ABI expects the two frameworks together to account for more than 2.7 billion shipments by 2012.

�Universal Plug and Play enabled the first phase of the home network market by helping consumers connect their PCs to routers and gateways for Internet sharing,� says research director Michael Wolf of ABI Research. �DLNA, a software framework which uses UPnP as well as other higherlevel standards, is going to help the overall home network market move beyond basic connectivity to link a variety of devices to the network and enable new connected entertainment use-case scenarios.�

DLNA has gained increasing momentum in many areas, with more than 600 laptops and PC models having been announced publicly as DLNAcompliant in the last few years, as well as more than 40 TVs, numerous DVD players and other media entertainment devices, according to ABI. Even mobile phones will become part of the DLNA network, as Nokia has stated that all of its future WLAN-enabled N Series devices will feature DLNA.

�The new battleground in the delivery of entertainment services in the home spans the entire dwelling and crosses service domains,� says Wolf. �Cable, mobile, satellite and IP-based providers have all begun to back these important software frameworks as a way to extend their reach from single-point devices to multiple devices, to enable anytime and anywhere consumption of content.�

But for the interim, many like Bill DeMuth, CTO at SureWest Communications Inc., are finding themselves dealing with more than media sharing on the homenetworking front.

�We certainly see the value of the DLNA standard and continue to look for applications where we can leverage it to provide a richer media and entertainment to our customers,� DeMuth began. �But our challenge is bridging our managed video network with the unmanaged data network inside the home, which isn�t something DLNA necessarily addresses.�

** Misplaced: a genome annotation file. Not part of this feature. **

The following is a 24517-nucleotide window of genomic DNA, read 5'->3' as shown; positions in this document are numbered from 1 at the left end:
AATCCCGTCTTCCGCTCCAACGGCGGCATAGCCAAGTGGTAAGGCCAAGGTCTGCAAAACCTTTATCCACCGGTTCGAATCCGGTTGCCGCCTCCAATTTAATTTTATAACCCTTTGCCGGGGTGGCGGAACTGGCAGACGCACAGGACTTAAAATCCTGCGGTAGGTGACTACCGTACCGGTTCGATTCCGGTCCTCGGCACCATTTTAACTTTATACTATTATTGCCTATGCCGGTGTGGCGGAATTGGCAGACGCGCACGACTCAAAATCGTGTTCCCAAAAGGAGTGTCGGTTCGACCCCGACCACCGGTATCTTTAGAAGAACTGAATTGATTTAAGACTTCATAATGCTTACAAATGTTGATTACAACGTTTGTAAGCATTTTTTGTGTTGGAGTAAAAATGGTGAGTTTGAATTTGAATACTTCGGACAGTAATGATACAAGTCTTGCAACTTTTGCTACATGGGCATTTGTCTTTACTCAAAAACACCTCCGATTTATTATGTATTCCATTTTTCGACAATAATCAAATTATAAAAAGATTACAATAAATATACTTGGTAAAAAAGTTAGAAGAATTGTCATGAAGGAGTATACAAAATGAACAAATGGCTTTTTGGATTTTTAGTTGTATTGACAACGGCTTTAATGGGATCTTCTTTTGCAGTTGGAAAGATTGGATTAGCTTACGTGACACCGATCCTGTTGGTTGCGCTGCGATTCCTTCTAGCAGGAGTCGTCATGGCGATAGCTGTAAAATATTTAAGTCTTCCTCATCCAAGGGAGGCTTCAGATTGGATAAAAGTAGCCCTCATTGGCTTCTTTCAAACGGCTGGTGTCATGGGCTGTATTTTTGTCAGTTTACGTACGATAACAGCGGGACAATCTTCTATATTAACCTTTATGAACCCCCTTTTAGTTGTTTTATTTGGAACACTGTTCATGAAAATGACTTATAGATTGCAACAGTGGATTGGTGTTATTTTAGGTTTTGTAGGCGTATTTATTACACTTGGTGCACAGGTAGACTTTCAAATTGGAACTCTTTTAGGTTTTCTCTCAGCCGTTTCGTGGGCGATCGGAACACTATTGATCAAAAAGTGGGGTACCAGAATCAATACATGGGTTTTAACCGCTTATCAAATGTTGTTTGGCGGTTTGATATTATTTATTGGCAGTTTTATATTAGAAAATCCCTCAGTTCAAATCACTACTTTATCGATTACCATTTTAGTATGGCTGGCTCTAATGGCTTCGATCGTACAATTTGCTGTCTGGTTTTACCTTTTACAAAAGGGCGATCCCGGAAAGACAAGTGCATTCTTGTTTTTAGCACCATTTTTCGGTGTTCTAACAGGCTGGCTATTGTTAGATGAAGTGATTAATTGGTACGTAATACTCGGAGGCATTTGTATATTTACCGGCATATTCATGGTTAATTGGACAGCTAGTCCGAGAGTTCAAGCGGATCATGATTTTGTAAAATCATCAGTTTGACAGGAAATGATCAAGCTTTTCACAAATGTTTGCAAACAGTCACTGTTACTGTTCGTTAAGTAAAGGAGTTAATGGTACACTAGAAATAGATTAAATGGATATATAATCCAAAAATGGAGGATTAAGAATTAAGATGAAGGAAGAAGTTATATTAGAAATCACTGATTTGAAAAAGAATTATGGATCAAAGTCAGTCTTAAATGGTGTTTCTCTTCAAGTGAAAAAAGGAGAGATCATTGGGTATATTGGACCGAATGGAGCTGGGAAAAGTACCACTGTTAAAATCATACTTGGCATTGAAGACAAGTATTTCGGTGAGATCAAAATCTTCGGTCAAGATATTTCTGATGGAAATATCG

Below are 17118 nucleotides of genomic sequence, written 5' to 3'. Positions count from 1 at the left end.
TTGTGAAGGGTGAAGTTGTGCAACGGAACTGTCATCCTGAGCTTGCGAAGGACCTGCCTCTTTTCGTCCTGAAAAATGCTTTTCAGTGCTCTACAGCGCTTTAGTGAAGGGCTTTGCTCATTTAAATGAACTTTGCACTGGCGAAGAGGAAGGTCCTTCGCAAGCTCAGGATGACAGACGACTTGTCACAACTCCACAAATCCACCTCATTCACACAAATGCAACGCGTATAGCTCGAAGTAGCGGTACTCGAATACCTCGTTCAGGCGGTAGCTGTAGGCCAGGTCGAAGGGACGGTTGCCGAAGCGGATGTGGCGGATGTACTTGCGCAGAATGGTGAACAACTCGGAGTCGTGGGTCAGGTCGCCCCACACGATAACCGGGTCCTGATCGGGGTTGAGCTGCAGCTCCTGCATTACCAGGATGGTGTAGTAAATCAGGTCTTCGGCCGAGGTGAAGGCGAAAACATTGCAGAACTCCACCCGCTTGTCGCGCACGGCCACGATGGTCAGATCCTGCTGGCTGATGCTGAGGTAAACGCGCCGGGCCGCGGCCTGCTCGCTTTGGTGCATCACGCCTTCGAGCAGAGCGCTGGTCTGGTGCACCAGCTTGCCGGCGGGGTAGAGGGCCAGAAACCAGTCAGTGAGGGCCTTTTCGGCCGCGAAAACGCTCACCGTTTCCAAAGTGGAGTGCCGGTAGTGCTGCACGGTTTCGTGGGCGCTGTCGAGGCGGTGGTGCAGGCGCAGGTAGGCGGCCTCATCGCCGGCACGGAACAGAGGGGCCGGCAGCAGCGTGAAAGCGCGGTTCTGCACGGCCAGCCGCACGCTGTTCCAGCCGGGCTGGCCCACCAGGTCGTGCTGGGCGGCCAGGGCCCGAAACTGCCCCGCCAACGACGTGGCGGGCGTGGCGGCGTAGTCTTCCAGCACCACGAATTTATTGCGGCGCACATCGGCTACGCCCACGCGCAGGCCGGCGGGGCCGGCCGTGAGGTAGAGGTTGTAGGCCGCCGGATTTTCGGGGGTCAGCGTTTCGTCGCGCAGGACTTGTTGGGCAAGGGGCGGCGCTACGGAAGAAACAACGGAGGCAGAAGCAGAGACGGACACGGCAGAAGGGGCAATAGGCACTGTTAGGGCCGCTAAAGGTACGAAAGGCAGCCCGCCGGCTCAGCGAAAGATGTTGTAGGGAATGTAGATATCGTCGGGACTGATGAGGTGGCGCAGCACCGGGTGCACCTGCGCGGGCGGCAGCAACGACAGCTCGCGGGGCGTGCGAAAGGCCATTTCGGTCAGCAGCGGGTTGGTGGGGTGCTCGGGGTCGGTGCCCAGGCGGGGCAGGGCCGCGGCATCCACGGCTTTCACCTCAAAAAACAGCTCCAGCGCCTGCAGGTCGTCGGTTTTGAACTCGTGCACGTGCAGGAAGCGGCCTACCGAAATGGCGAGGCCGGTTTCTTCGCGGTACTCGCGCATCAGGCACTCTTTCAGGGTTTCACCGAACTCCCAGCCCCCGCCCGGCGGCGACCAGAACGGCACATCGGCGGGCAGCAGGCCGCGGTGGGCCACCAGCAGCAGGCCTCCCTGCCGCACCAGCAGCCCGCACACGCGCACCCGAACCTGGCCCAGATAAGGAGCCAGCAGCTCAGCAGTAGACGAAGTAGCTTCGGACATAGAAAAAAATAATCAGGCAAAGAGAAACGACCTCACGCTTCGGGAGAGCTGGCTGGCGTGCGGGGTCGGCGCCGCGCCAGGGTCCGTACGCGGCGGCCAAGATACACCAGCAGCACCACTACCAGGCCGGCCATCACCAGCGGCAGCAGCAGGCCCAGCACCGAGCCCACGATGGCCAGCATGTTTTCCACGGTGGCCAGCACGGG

Many industry experts believe greater availability of media-sharing software packages such as Microsoft�s MediaRoom offering � which enables customers to move photos and music from devices such as PCs to TV screens � is advancing the trend, claiming few consumers want valued media confined to any one device.

That, coupled with a greater variety of portable media devices and Internetconnected, content-capable gaming consoles, is blurring the lines between individual devices and products and systems that can be networked.

SureWest�s DeMuth, a video-service visionary, sees the requirements for the home network as threefold: bandwidth, control/visibility and flexibility. �We completely agree that we will continue to see a proliferation of IP devices within the home that will need to be managed, controlled and integrated with one another.�

DeMuth speaks from experience, with his company already having deployed a triple play of video, high-speed Internet access and VoIP to customers in parts of California. Like Verizon and many smaller providers, the telco employs an FTTH architecture to avoid bandwidth and associated technology limitations.

Regarding bandwidth, DeMuth says he sees 100mbps distribution within the home �a minimum requirement at this point,� with 200mbps to 300mbps, and eventually 1gbps, being required to ensure proper distribution of content (primarily video) within the home.

But bulk bandwidth minus management functionality is a non-starter for SureWest�s DeMuth. �In order to ensure a consistent and positive customer experience, visibility and remote management of the home network is critical to us. Right now, the best way to provide this type of control is through the residential gateway by integrating a home network standard such as HPNA or MoCA, as well as utilizing more traditional QoS mechanisms such as TR-069 and forward error correction.�

Looking a bit forward, dynamic bandwidth management within the home will be important to support products like a multiroom DVR offering, adds DeMuth.

The third of the three requirements, flexibility, has SureWest focusing on a strategy that covers multiple home-networking options in a hybrid approach, though some providers prefer a more narrowly focused strategy.

�We don�t believe that a single technical solution will prevail, at least in the middle-term,� says DeMuth. �We need a home network strategy that provides us with the right tools based on the situation � in some cases wireless will make sense, in other cases HPNA/MoCA, and CAT5/6 for the rest. Particularly, when we look at the future of home automation and home control, a hybrid home network seems to make the most sense.�